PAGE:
Secondly: That the restrictions on school choice extend beyond the low number of charters or the lack of vouchers, education saving accounts and tax credit programs. The gatekeeping to college-preparatory courses (most-notably gifted and talented programs) by teachers and guidance counselors, which begin in elementary school, keep far too many kids (especially those black and brown) from getting onto the path to higher ed completion and success in adulthood. Districts even find ways to get around mandates like that of Virginia requiring middle-schoolers to take Algebra 1 by eighth grade.
These restrictions on choice, both resulting from the obsolete traditional district model that predominates in both states (along with its penchant for scale over quality), along with the practices of rationing high-quality education (based on the racialist belief that only white middle-class children deserved high-quality education), are damaging to these states at a time when both are slowly becoming majority-minority. In Maryland, white students already account for just 43 percent of K-12 enrollment (as of 2010).
The third reality: That black school leaders in Maryland and Virginia, along with politicians who are supposed to do well by black children, are doing little to help our children gain the knowledge they need for success. This is especially clear when consider that just 6.8 percent of black high-schoolers Baltimore City and 13.6 percent of peers in Prince George’s County — both of which are led by black school leaders and politicians — took A.P. courses in 2011-2012, levels lower than the 23.7 percent for Montgomery County (which has never done all that well by black children, either).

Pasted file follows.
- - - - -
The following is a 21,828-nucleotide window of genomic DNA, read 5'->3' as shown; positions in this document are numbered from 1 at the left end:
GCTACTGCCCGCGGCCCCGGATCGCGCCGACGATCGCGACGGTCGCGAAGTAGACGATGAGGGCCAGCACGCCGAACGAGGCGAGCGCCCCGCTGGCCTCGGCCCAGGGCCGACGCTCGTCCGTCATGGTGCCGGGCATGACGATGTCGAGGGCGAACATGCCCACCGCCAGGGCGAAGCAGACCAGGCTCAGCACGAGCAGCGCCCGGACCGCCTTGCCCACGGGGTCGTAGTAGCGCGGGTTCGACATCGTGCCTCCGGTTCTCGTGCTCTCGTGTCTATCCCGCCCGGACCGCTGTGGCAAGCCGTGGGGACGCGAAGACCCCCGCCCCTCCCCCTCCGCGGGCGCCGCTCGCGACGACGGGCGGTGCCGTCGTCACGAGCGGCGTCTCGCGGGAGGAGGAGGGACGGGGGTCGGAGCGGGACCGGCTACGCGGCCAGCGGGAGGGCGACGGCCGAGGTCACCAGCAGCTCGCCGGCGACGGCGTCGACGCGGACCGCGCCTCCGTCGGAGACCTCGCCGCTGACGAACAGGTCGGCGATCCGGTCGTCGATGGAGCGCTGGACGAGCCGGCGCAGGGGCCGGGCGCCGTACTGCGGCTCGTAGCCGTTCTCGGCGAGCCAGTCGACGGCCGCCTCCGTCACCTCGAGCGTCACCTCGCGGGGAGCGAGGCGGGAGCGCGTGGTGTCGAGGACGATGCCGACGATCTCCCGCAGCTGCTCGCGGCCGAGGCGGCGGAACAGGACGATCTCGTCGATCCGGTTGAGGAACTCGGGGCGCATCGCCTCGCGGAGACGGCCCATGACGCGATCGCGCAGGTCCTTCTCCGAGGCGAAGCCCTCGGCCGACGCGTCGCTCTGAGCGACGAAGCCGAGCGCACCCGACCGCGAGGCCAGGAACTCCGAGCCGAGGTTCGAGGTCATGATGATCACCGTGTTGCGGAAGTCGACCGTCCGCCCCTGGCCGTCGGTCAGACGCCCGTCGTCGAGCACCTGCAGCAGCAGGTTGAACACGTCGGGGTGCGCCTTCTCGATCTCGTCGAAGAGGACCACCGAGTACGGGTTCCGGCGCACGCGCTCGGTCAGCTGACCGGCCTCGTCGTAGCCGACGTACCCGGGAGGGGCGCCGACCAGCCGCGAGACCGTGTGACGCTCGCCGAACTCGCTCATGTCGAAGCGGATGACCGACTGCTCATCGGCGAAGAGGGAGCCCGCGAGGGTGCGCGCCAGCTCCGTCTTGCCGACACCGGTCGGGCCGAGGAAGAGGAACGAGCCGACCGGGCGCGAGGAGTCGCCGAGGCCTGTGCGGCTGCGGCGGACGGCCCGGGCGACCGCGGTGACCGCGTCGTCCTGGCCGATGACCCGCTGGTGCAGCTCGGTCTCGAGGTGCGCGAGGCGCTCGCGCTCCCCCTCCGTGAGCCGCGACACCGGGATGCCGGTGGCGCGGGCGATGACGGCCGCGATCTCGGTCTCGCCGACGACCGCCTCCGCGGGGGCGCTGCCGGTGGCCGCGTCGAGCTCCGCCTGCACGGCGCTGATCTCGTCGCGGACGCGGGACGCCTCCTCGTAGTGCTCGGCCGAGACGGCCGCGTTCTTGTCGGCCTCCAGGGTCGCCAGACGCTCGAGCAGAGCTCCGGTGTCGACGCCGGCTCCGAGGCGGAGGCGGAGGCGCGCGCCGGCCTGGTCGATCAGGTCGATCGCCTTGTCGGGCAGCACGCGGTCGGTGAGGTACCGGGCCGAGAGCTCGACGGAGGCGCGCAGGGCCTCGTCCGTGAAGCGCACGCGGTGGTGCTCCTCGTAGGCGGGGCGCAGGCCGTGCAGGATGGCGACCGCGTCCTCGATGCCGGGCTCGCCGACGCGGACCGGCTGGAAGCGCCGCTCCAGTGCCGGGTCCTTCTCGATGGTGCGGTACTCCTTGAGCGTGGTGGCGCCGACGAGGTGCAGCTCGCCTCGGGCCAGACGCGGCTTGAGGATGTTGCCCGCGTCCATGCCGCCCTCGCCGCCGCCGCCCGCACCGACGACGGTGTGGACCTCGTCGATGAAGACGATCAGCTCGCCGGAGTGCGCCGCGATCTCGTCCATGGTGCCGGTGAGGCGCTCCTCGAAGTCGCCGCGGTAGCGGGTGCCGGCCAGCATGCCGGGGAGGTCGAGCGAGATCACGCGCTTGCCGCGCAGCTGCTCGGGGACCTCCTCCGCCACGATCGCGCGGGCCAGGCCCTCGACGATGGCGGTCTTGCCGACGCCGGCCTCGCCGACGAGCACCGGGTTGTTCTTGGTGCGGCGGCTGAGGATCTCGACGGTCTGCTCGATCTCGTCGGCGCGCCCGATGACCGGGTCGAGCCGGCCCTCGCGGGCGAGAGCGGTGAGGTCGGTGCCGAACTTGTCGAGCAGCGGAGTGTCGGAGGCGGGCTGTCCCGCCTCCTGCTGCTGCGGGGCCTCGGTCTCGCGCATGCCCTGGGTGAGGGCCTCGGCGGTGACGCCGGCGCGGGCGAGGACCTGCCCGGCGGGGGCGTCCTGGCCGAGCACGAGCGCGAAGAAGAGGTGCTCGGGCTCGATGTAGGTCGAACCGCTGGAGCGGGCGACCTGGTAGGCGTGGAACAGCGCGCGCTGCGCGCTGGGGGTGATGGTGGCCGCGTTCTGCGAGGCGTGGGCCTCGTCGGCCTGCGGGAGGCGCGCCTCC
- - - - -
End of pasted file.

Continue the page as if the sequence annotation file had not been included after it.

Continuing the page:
When these facts are considered in light of such antics as Virginia State Sen. Henry Marsh’s help in voting down a proposed school choice law four years ago, the inaction of black leaders on helping black children succeed is just plain unacceptable.
Finally, Maryland and Virginia are continuing a legacy of shortchanging minority children that began long before the advent of American public education. From the move by Maryland’s colonial government in 1664 to enslave all black people brought into its borders, to the Massive Resistance efforts in Virginia after the 1954 U.S. Supreme Court ruling in Brown v. Board of Education, both states condemned generations of black and brown children to the economic and social abyss.
While slavery and segregation are no longer on the books, the inaction (and in some cases, active opposition) of political leaders on systemic reform is damaging another generation of children from minority households. It is high time for both states to make amends for the harm done to generations of children.